Kenney has apologized for the use of tear gas, and his administration is pursuing police reforms, including long-sought changes to the disciplinary process for cops accused of misconduct.

“I don’t think it’s hurt me with the progressives,” Kenney said. “I think the things they really care about, I’ve been for and tried to accomplish.”

But there will likely be disagreements ahead, especially as Council’s progressive wing pushes to reduce police funding. Kenney has said he agrees officers shouldn’t be called to respond to incidents a social worker or behavioral health specialist may be better suited to handle. But he has rejected calls to reduce the size of the force.

“I think that the phrase ‘defund the police’ was unfortunate because it set up expectations that not everybody wants,” Kenney said.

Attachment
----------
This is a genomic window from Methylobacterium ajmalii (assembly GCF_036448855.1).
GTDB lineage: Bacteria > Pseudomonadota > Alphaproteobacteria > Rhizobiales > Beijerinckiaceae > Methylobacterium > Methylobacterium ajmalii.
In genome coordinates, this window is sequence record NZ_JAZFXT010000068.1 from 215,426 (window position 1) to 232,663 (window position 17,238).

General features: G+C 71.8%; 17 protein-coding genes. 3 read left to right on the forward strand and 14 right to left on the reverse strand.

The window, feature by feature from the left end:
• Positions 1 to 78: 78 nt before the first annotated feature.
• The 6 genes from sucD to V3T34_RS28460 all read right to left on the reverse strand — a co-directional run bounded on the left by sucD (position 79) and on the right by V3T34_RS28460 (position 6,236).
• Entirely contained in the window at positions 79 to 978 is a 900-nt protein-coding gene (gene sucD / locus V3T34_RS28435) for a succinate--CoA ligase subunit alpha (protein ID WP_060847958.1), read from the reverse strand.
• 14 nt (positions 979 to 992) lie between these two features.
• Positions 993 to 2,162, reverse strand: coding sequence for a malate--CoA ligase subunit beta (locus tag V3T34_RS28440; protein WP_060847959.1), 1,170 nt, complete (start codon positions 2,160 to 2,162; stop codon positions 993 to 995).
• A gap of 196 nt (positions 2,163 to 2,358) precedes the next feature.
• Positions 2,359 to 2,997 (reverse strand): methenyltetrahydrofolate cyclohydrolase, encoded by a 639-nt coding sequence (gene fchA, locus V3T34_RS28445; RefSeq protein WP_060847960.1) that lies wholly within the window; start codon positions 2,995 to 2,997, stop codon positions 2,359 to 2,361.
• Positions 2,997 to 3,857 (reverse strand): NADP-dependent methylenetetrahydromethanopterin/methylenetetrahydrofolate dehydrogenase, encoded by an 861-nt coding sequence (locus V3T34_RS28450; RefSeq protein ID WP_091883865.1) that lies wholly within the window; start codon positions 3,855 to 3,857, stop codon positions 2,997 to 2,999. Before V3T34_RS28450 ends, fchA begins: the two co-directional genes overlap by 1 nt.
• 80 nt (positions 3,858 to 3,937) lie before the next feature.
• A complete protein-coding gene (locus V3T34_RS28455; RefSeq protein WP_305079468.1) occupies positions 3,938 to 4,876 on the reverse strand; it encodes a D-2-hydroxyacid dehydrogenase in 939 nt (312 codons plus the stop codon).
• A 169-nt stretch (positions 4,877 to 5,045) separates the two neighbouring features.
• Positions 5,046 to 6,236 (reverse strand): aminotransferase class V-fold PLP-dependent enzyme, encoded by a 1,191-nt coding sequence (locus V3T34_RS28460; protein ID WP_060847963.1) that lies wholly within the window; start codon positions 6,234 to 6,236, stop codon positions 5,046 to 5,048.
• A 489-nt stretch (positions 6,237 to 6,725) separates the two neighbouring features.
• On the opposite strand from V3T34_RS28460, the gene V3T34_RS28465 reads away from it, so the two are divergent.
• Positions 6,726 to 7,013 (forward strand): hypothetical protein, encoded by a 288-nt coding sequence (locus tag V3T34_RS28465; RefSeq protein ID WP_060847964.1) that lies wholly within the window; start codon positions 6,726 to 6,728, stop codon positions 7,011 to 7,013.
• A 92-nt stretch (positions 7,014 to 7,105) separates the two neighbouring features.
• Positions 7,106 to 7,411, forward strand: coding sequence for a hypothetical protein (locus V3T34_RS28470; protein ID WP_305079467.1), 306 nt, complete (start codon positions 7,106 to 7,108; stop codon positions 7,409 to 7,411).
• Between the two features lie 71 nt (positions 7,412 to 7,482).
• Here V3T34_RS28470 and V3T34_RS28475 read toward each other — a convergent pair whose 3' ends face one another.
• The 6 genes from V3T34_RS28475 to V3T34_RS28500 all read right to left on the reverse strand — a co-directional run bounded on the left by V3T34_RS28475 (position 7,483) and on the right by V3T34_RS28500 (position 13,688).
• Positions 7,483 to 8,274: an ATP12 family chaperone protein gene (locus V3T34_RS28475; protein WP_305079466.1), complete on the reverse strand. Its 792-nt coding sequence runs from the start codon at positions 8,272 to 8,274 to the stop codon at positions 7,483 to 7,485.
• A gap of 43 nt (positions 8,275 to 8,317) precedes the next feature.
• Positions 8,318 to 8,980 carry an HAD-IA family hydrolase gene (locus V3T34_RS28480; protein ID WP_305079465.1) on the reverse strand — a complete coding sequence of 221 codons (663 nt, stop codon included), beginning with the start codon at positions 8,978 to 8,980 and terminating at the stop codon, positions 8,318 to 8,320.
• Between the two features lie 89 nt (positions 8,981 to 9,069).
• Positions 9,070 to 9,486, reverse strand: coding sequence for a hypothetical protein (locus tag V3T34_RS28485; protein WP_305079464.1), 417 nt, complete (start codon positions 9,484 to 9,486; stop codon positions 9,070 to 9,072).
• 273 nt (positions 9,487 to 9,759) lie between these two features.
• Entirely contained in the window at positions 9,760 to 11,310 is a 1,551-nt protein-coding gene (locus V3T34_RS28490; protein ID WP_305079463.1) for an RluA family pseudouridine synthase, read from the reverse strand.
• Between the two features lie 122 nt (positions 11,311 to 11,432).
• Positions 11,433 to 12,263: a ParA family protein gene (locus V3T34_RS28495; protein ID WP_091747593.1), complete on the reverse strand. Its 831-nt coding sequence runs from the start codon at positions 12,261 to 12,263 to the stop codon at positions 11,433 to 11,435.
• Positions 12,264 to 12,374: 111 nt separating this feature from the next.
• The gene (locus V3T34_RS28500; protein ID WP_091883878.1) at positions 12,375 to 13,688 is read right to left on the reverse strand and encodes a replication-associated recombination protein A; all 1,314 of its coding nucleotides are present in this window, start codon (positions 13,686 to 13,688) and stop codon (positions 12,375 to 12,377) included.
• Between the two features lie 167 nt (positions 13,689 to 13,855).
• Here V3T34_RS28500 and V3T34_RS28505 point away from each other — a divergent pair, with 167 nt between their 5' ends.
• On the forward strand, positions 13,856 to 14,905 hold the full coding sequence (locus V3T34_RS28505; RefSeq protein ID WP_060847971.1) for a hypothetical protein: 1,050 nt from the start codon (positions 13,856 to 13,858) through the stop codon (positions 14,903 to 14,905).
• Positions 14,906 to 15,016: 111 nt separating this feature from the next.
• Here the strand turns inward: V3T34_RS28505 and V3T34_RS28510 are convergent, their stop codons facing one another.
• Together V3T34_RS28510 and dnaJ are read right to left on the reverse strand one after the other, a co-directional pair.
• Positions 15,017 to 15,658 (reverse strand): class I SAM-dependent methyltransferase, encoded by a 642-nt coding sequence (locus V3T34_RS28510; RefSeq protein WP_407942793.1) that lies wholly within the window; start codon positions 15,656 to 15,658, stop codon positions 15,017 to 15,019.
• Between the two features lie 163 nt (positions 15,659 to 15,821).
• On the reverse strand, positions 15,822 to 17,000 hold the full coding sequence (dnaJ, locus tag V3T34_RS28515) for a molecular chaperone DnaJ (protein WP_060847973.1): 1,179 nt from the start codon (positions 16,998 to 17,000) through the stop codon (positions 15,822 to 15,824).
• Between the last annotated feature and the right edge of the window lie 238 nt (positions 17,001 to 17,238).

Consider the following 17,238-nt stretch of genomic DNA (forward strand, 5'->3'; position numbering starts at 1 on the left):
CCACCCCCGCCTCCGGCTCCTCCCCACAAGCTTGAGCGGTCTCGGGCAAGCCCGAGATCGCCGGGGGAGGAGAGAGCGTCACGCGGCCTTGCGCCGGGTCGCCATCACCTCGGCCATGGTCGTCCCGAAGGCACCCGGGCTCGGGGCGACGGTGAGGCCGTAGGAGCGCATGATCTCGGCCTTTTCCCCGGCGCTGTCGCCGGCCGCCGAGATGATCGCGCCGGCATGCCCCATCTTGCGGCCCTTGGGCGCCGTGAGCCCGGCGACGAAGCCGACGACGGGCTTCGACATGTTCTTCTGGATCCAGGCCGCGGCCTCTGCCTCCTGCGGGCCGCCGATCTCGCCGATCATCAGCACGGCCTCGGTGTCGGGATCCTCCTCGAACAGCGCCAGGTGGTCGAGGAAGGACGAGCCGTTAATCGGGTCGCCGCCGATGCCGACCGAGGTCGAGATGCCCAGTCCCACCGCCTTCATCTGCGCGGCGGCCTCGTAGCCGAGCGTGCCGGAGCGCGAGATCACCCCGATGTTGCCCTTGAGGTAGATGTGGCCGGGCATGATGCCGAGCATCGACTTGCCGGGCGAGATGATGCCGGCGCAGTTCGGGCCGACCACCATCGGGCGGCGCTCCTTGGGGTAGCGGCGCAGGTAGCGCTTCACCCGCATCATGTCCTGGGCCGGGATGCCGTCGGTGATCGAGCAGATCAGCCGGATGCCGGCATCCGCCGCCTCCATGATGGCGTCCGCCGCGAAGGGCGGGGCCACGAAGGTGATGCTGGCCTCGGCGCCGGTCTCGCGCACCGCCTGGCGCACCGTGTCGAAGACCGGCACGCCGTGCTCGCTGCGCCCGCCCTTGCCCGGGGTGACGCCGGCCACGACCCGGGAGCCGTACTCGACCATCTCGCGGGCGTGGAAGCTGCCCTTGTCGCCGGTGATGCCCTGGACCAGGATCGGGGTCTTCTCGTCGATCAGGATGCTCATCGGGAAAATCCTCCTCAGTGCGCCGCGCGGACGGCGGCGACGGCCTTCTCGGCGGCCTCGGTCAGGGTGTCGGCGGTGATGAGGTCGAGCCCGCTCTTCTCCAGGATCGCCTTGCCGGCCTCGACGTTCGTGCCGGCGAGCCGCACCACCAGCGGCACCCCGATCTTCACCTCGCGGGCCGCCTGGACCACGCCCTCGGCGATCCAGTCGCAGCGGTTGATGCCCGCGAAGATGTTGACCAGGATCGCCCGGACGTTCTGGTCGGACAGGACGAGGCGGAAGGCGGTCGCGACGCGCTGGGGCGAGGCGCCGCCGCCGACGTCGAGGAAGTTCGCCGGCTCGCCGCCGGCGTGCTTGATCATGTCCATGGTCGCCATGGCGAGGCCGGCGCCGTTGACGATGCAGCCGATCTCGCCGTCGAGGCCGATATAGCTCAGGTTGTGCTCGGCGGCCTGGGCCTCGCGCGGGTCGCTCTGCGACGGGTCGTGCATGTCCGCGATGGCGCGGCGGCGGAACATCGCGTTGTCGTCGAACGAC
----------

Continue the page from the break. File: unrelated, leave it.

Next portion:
For some activists, “defund the police” means exactly what it sounds like.

“I’m expecting more from him and the rest of city leadership … to stop investing in this broken institution that continually punishes and acts violently toward Black and brown Philadelphians,” said A’Brianna Morgan, an organizer with the progressive group Reclaim Philadelphia.

Kenney has said that racial inequality will be at the center of his administration going forward, with a focus on improving policing and reducing racial inequities in city services.

But former City Councilmember George Burrell said Kenney and other leaders, including Council, need to be more ambitious to eliminate systemic racism.